Dr. Safranchuk runs LaTUK, a consulting firm he founded in 2007 that specializes in energy, security, and other policy questions in Central Asia and other neighboring regions. Since 2007, he has published a magazine entitled “Great Game: Politics, Business, and Security in Central Asia.” Since 2003, he has lectured at MGIMO in Moscow. From 2011-2014, Dr. Safranchuk was the deputy director of the Institute of Contemporary International Studies at the Diplomatic Academy of the Russian Ministry of Foreign Affairs. He has been a member of the Advisory Council to the Center on Global Counterterrorism Cooperation since 2011. a member of the Council on Foreign and Defence Policy (SVOP), a community of leading Russian security experts, since 2012, and an adviser to the President of the Diplomatic Academy of Kyrgyzstan since 2015.
Over the past eight years, Dr. Safranchuk has been involved in many projects related to Central Asia and Afghanistan. This includes research projects for Russian, US and European organizations, and also for international organizations, including the UN (UNDP and ESCAP). In August and September 2014 Dr. Safranchuk was part of the UN advisory group that supervised the audit of the second round of presidential elections in Afghanistan. He has authored publications on nuclear strategy and arms control, non-proliferation, Central Asia, and Afghanistan.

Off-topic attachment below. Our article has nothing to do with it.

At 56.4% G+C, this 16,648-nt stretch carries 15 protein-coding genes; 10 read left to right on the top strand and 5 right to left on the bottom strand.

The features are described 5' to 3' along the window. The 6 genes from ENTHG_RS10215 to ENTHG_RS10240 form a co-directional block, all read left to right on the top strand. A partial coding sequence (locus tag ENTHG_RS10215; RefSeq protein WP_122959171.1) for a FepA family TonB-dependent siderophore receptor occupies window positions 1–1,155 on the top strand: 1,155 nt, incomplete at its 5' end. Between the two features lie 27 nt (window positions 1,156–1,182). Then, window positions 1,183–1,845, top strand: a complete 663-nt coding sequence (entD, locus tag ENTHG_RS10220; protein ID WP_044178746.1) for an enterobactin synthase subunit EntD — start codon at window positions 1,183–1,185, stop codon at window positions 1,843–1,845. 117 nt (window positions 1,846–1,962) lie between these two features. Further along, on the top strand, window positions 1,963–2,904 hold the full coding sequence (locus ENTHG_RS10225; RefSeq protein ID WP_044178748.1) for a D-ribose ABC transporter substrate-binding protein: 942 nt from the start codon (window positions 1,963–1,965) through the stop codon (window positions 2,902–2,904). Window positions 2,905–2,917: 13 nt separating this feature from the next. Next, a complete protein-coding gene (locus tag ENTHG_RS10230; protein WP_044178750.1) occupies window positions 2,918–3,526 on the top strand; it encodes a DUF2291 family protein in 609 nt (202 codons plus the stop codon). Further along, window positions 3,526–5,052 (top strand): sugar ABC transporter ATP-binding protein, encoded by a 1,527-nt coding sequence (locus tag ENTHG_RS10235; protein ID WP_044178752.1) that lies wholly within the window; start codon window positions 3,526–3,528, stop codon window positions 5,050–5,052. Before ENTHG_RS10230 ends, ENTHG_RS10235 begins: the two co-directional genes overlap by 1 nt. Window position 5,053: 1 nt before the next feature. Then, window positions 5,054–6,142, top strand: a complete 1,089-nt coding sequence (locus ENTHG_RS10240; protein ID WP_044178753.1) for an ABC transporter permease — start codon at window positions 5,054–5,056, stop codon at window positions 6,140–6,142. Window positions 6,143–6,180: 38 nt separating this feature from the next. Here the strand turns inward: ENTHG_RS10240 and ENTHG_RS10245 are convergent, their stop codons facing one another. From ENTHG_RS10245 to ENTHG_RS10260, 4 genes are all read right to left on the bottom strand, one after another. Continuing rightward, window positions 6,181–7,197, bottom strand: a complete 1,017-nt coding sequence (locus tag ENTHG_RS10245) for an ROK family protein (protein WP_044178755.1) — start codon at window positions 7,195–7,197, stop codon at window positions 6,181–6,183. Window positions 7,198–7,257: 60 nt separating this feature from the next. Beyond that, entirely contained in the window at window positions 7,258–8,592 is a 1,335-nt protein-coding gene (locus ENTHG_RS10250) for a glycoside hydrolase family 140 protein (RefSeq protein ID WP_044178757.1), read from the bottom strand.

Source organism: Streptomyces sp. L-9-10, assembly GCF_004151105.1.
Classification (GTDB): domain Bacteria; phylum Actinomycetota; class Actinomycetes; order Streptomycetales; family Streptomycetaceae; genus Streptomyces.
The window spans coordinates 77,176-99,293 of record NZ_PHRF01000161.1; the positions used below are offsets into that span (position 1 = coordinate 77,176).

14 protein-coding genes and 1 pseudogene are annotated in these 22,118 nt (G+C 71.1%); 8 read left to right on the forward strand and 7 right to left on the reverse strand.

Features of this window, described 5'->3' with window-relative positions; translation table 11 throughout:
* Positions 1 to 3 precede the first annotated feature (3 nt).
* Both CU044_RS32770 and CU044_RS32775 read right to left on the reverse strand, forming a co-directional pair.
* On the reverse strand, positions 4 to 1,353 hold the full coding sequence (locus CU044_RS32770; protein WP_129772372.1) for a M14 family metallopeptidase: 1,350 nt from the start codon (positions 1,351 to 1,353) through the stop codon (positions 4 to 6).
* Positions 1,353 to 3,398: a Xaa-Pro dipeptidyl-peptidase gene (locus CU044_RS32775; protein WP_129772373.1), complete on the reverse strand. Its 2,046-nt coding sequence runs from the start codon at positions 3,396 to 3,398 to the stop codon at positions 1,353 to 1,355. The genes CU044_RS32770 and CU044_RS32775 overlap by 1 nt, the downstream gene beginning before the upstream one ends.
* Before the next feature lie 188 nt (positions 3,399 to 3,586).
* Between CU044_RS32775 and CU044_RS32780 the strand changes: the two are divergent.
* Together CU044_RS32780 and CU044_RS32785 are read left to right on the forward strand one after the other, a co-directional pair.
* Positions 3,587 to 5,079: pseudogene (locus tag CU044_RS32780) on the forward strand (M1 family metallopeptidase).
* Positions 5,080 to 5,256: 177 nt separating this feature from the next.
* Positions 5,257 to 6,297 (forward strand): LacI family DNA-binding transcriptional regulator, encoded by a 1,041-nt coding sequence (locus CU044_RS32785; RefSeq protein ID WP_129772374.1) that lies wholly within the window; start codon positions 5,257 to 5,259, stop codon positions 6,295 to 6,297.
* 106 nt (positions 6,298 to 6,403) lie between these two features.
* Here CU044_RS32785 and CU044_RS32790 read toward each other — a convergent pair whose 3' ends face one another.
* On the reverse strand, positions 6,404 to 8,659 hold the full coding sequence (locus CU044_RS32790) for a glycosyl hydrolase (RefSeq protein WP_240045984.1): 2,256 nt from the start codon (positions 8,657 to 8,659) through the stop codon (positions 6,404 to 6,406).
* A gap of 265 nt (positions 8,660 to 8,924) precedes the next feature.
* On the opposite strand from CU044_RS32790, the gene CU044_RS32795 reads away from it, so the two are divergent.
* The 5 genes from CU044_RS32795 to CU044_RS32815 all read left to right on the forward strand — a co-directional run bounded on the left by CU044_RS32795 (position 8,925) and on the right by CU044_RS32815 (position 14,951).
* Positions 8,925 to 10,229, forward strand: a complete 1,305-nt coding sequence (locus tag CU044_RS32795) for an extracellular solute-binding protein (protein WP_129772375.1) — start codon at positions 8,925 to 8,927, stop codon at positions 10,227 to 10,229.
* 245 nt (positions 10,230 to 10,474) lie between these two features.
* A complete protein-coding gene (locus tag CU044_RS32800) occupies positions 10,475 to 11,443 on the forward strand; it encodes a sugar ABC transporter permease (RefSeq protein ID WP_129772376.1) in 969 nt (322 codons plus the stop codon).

Igor Zevelev was Director of the Russia Office at the MacArthur Foundation in 2008-2016. He served as Washington Bureau Chief for the RIA Novosti News and Information Agency in 2005-2008 and was Professor of Russian Studies at the George C. Marshall European Center for Security Studies in Germany in 2000-2005. He holds a Doctor of Sciences degree in political science from the Institute of International Relations and World Economy (IMEMO) in Moscow, where he served as Head of Department. He has held visiting professorships at the University of Washington, the University of California at Berkeley, Macalester College, and has published five books and numerous articles. His current research interests are in the fields of national identity discourses, nationalism, foreign policy, and Russian-American relations.
Vladislav Inozemtsev is a Russian economist and a leading supporter of the new industrialization of Russia. He is director and founder of the Center for Post-Industrial Studies in Moscow, a nonprofit institution that specializes in organizing conferences on global economic issues and publishing books. He is a professor and the chair at the Department of World Economy, Faculty of Public Governance, Moscow State Lomonosov University and previously resided in Vienna as a senior visiting fellow at the Institut für die Wissenschaften vom Menschen (IWM). He has also taught at various universities, including MGIMO (the University of International Relations) and at the Higher School of Economics in Moscow. From 2002 to 2009, he was head of the Scientific Advisory Board of the journal Russia in Global Affairs. In 2011, he was managing director of the Global Political Forum, organized in Yaroslavl under the authority of then-President Dmitry Medvedev.